Now that we have the cotton ginning taken care of, we will continue tracking the growth of Erna as a center and as I mentioned in an earlier article, Erna was the hub for travel from the Mason area, as a branch went to London, one branch went to a cut in the hill west-southwest of Erna to an intersection with a wagon road from London to Menard, one branch went up Leon creek and Muskhog bottom on to Hext and one branch went north-north east across to 10 Mile and on to Brady.
With all this wagon road access, it was only natural that retail markets sprang up with the J. A. Brewer Emporium being the first establishment to open for business, about 1900, being a store of staple goods. Then, with cotton becoming a commodity, it became necessary to have a gin to capitalize on the cotton industry, so Leon Gin and Milling Company came into existence, which was located on the southeast corner of the Frank Mogford property, whose daughter, Lela, married J. A. (Amos) Brewer.
Erna attracted the State Hwy. Dept so in approx, 1910, Highway 385 came to Erna, it being not much better than the wagon roads, as it generally followed the wagon roads thru the same bog holes and sand beds, but was a fenced ROW from Mason to Junction. However, the highway offered more advantages for business, so about 1910, Nath Johnson, whose wife was Carrie Mogford, opened for business in a wooden structure in the southeast corned of the gin lot, what was to become a package store with other items such as tins of sardines, crackers and red-rine cheese . Since Mason and Kimble Counties were DRY counties, Mr. Johnson had the traffic from both directions buying spirits of the day.
Mr. Johnson set up a picnic table, however, at that time, I guess it was only a table with benches attached outside at his back door. The gin employees would break for lunch and set at the table, being at the edge of the bale yard, along with those visiting and have maybe a brew along with a can of sardines and crackers. Of course, that became much like a barbershop, a gossip center. Mama usually made lunch for Dad and some of us would deliver to him. We had one individual in the community that was considered a sissy, as he always wore a large, floppy hat and long sleeved shirts with a canvas removable sleeve, much like a leggin. We live about a mile up the highway towards London and all had a view of the roadway. One day at lunch, someone looked up and saw someone coming with a bonnet on and he jumped up from the table and said ‘I just wish you would look at that. That is that damned Henry Stone with a bonnet on”. However, when the subject arrived, it was my Mama delivering lunch.
It seems that Mr. Frank Mogford was always a visitor at the lunch table and one day in the late fall, he was setting at the table and someone said, I believe I heard thunder. Of course everyone got quiet and another sound was heard, much like a muffled explosion. Then the third and it came from the direction Mr. Frank’s house. When he realized it was coming from his house, of course, he took off in a dead run. In those days, everyone used wood cook stoves and Alice, Frank’s wife, had a good fire in the cook stove so when Mr. Frank went to Johnson’s Table at lunch, he placed his home brew behind the stove to warn up and activate the yeast but it became too warm and started popping caps and after that third sound, he knew what the explosions were.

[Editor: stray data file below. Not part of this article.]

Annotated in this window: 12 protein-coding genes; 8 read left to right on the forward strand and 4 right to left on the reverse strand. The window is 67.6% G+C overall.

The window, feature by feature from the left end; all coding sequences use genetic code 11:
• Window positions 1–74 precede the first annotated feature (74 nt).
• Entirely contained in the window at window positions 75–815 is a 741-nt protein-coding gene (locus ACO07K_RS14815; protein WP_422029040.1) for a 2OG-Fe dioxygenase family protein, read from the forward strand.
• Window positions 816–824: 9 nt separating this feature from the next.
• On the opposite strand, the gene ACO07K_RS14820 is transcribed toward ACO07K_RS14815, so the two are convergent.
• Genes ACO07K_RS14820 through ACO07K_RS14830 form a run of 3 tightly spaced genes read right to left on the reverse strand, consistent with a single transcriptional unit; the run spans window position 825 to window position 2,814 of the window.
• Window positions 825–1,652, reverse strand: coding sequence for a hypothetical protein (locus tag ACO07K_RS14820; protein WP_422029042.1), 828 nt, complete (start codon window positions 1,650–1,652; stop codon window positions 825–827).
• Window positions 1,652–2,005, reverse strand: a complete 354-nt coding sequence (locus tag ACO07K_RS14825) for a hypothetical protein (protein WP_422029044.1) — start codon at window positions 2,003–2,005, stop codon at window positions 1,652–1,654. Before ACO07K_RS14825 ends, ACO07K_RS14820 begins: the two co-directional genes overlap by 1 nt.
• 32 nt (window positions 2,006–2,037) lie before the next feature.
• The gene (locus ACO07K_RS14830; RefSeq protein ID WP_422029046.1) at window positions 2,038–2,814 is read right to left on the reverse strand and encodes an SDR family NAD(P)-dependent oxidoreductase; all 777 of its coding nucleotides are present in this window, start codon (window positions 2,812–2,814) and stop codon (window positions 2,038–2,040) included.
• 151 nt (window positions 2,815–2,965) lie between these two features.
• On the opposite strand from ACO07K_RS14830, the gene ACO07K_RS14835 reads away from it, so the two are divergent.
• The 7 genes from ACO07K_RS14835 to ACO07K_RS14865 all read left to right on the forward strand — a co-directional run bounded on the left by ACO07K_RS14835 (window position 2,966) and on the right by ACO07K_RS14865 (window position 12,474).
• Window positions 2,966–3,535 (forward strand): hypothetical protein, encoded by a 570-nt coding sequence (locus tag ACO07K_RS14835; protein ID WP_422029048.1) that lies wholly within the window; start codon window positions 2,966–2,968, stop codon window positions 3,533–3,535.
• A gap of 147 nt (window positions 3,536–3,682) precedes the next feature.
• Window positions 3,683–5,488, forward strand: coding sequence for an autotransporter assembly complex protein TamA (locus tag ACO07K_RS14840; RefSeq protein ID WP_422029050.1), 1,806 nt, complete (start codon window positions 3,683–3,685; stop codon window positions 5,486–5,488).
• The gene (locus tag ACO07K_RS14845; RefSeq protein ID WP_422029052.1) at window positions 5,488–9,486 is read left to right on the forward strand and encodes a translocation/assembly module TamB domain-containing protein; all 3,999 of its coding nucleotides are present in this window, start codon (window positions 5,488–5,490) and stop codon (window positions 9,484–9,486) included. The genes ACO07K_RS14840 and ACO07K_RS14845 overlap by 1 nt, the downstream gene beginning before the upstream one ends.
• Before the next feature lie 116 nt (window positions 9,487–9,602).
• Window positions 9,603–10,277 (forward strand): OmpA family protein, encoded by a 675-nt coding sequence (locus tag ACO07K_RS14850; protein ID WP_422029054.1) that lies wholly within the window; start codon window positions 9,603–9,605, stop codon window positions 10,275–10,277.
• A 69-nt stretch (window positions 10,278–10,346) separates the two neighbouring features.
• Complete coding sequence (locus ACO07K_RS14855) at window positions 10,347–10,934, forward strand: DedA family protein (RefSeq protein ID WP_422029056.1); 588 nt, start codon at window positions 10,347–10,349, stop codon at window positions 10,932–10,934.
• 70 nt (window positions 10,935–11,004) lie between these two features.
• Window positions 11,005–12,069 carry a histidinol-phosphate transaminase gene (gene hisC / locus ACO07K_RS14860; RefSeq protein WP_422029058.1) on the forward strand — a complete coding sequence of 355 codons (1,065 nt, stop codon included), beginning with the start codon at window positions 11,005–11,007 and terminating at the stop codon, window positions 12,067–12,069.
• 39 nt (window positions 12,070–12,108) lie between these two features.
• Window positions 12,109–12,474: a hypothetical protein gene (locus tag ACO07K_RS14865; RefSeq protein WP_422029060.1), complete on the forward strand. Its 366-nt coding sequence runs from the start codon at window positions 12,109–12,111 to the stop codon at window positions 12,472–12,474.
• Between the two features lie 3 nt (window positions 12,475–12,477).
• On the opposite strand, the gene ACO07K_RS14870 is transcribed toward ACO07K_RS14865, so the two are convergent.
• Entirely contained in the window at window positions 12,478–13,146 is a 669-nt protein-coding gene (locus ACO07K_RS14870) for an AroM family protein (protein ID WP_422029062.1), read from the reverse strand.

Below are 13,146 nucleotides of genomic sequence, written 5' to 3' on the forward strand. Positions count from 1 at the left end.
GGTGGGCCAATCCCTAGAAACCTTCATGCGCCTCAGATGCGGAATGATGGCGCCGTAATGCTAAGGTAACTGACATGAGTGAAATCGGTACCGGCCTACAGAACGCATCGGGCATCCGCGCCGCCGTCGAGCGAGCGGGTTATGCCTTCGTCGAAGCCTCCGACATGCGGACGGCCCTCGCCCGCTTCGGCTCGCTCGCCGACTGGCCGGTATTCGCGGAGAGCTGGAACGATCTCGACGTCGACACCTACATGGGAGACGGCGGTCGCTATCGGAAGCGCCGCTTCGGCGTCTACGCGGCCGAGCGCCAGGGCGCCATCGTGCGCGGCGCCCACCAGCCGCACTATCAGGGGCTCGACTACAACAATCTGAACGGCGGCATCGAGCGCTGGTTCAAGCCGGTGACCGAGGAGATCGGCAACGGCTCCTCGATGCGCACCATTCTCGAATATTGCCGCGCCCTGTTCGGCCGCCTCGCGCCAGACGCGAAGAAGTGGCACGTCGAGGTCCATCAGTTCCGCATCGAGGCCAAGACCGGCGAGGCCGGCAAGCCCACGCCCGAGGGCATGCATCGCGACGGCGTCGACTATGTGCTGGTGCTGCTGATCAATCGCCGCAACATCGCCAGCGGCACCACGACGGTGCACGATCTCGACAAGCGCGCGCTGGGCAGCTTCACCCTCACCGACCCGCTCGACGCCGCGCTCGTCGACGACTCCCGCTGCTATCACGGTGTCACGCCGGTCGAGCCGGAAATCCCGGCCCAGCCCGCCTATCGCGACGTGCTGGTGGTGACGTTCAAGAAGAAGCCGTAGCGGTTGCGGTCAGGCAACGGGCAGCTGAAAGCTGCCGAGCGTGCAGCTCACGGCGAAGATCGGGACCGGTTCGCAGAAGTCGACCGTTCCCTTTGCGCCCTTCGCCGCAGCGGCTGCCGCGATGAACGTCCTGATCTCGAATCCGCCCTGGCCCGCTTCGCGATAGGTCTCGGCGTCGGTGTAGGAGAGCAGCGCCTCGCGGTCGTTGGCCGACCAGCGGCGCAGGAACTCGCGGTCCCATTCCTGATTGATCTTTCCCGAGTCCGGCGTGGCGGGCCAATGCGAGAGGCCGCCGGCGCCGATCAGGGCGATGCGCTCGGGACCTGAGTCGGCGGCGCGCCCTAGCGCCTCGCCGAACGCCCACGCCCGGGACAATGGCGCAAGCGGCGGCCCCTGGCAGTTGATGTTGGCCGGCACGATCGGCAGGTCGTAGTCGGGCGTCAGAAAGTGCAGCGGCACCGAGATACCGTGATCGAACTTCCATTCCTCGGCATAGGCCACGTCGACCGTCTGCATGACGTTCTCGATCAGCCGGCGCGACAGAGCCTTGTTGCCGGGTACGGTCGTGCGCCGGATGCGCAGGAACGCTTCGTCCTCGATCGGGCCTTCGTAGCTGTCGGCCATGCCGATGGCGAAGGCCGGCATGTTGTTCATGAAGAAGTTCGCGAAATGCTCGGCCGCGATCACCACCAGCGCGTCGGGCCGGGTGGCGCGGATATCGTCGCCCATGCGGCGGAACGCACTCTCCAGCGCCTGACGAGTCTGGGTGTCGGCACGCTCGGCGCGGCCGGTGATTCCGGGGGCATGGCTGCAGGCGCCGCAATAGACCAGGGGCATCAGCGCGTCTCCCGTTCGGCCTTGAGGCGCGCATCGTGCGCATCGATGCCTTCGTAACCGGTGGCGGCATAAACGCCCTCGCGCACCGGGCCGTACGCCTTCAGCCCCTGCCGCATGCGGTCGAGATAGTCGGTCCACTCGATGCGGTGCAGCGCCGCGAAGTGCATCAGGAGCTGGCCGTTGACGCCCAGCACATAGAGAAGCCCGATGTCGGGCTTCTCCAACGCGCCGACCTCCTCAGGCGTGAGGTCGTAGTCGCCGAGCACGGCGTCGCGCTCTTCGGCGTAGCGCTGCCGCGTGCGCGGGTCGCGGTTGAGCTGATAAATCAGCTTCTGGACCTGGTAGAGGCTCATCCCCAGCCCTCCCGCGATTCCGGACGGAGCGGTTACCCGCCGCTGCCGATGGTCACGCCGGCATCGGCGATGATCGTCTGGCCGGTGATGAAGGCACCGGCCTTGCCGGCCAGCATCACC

One day, Mama sent Cecil to the gin lot with lunch for Dad and as he got to the table, he placed the lunch in front of Dad and played on the bales of cotton in the bale yard. Of course, we all had dogs so when the lunch time was over, Cecil went to pick up the lunch bucket, his old dog got up to go and Mr. Frank said “Gad boy, you better start feeding your dog. She sure is poor”. Of course, Cecil had a come back and said “ I guess you’d be poor too if you wus suckling seven pups”. Mr. Frank jumped up and took off stating “Anybody ought to know better than talk with a kid”.
Around 1926, Mr Johnson expanded his business by building a dance hall at his back door. By this time, ice was available so all could have cold beer and enjoy Kookies soda water, which was bottled in Mason. Mr. Johnson’s life suddenly came to a halt during a robbery attempt on him in the summer of 1936. He was able to get the door closed, keeping the robbers out, but they shot thru door, hitting him in the stomach. He was found and taken to the Brady Hospital where we lived about two weeks. The killers were a father-son team from Lubbock, named Lamb, and they were apprehended and sentenced to prison. Nath’s son, James, operated the store and hall till about 1945 at which time, it was closed down for good and James went back to livestock-farming locally. The old store is nothing but a pile of rubble now and the hall is still standing but no sound of fiddle music resonates from the remains.
This was not the end of the growth of Erna, as about 1944, suspecting there would be a large number of thirsty soldiers returning from WW 2, Dee Gamel built a beer joint in the ROW of what is now the end of Tri County Road. The building was about 8 feet wide and 12 feet long. A huge operation for Erna and it lasted till the end of “45. It seems that the returnees were not as thirsty as first believed. This was almost the end of Erna and everyone thought that it was, however, it lives on.